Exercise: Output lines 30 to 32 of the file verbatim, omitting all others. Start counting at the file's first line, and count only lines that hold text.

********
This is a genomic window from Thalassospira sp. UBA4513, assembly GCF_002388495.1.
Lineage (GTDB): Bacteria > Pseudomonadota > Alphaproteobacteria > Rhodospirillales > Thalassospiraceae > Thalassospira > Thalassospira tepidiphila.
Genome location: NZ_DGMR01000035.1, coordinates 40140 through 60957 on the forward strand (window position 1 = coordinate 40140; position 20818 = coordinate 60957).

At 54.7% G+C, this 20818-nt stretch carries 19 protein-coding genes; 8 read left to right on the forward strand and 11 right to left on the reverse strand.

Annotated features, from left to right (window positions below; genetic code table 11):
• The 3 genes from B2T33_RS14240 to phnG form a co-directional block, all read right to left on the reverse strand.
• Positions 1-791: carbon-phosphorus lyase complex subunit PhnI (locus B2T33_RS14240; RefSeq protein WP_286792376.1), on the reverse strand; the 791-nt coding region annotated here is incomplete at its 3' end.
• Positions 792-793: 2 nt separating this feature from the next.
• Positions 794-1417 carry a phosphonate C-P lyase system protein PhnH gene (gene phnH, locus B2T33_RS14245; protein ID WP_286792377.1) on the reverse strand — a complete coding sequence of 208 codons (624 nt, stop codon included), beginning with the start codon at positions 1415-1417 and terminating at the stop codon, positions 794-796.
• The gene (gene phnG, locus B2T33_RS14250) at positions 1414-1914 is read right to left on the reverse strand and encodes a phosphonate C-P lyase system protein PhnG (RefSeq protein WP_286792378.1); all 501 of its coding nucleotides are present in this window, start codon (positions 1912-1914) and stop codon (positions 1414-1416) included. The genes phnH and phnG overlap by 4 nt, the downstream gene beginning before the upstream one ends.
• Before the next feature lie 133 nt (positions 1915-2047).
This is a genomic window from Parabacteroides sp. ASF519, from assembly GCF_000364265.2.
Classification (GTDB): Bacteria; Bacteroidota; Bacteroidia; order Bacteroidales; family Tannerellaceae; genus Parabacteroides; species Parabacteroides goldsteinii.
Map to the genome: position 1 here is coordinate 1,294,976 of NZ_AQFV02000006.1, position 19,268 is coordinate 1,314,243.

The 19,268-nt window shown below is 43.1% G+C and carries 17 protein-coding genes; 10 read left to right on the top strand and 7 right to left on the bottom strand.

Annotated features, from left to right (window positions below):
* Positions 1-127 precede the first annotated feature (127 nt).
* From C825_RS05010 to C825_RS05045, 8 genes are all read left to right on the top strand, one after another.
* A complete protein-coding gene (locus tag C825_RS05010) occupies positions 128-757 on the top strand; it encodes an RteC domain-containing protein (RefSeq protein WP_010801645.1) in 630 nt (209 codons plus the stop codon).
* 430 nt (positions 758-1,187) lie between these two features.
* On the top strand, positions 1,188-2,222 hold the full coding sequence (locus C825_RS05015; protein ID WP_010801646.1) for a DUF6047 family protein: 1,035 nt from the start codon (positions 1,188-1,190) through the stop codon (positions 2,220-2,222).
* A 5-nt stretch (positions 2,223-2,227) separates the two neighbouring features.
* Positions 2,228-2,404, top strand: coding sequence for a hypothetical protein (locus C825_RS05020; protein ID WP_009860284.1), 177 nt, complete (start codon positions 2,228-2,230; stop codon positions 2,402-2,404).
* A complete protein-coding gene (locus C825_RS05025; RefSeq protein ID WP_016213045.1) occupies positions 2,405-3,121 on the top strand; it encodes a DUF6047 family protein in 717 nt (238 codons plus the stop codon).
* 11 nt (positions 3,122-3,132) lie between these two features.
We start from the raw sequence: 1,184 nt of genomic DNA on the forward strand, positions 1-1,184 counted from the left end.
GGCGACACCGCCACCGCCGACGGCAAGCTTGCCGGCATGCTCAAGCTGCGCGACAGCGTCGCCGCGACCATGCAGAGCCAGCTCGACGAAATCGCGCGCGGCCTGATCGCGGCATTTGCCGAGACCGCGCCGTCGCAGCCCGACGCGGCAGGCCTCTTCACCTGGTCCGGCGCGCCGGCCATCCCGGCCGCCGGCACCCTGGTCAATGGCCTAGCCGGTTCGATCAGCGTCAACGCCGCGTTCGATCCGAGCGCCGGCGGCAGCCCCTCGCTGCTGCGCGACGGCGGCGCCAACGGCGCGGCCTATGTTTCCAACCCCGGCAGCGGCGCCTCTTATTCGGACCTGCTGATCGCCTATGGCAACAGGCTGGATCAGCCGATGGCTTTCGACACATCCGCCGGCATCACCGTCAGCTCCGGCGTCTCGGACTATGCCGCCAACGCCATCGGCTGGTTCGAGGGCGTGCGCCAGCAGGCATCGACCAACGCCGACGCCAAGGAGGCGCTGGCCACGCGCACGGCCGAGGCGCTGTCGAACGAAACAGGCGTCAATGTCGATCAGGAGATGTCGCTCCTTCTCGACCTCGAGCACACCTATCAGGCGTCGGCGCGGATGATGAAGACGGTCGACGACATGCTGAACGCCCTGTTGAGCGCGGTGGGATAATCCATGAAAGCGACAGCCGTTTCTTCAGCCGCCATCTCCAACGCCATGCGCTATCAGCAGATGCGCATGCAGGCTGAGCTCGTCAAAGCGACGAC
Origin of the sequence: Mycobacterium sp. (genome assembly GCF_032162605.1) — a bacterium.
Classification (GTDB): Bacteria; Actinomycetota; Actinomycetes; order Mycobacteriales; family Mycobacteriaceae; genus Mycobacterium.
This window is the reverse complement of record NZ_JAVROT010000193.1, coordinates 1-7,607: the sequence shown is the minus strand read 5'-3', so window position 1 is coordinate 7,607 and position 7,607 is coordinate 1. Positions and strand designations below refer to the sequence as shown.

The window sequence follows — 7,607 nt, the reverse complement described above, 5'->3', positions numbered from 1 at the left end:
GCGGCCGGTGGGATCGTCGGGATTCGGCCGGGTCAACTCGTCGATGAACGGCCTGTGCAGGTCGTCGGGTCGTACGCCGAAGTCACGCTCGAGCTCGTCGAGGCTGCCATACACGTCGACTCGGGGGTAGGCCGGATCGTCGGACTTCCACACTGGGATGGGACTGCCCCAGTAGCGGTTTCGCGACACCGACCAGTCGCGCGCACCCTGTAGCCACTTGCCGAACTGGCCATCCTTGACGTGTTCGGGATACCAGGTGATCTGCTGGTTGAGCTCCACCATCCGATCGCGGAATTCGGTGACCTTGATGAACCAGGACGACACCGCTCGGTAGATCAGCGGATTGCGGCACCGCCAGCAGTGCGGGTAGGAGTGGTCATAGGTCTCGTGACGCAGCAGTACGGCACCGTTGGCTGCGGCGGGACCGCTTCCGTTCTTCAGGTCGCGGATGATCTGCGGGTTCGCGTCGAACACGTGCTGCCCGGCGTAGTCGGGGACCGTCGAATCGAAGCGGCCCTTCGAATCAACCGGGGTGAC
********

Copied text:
This window is the reverse complement of record NZ_JAVROT010000193.1, coordinates 1-7,607: the sequence shown is the minus strand read 5'-3', so window position 1 is coordinate 7,607 and position 7,607 is coordinate 1. Positions and strand designations below refer to the sequence as shown.

The window sequence follows — 7,607 nt, the reverse complement described above, 5'->3', positions numbered from 1 at the left end:
GCGGCCGGTGGGATCGTCGGGATTCGGCCGGGTCAACTCGTCGATGAACGGCCTGTGCAGGTCGTCGGGTCGTACGCCGAAGTCACGCTCGAGCTCGTCGAGGCTGCCATACACGTCGACTCGGGGGTAGGCCGGATCGTCGGACTTCCACACTGGGATGGGACTGCCCCAGTAGCGGTTTCGCGACACCGACCAGTCGCGCGCACCCTGTAGCCACTTGCCGAACTGGCCATCCTTGACGTGTTCGGGATACCAGGTGATCTGCTGGTTGAGCTCCACCATCCGATCGCGGAATTCGGTGACCTTGATGAACCAGGACGACACCGCTCGGTAGATCAGCGGATTGCGGCACCGCCAGCAGTGCGGGTAGGAGTGGTCATAGGTCTCGTGACGCAGCAGTACGGCACCGTTGGCTGCGGCGGGACCGCTTCCGTTCTTCAGGTCGCGGATGATCTGCGGGTTCGCGTCGAACACGTGCTGCCCGGCGTAGTCGGGGACCGTCGAATCGAAGCGGCCCTTCGAATCAACCGGGGTGAC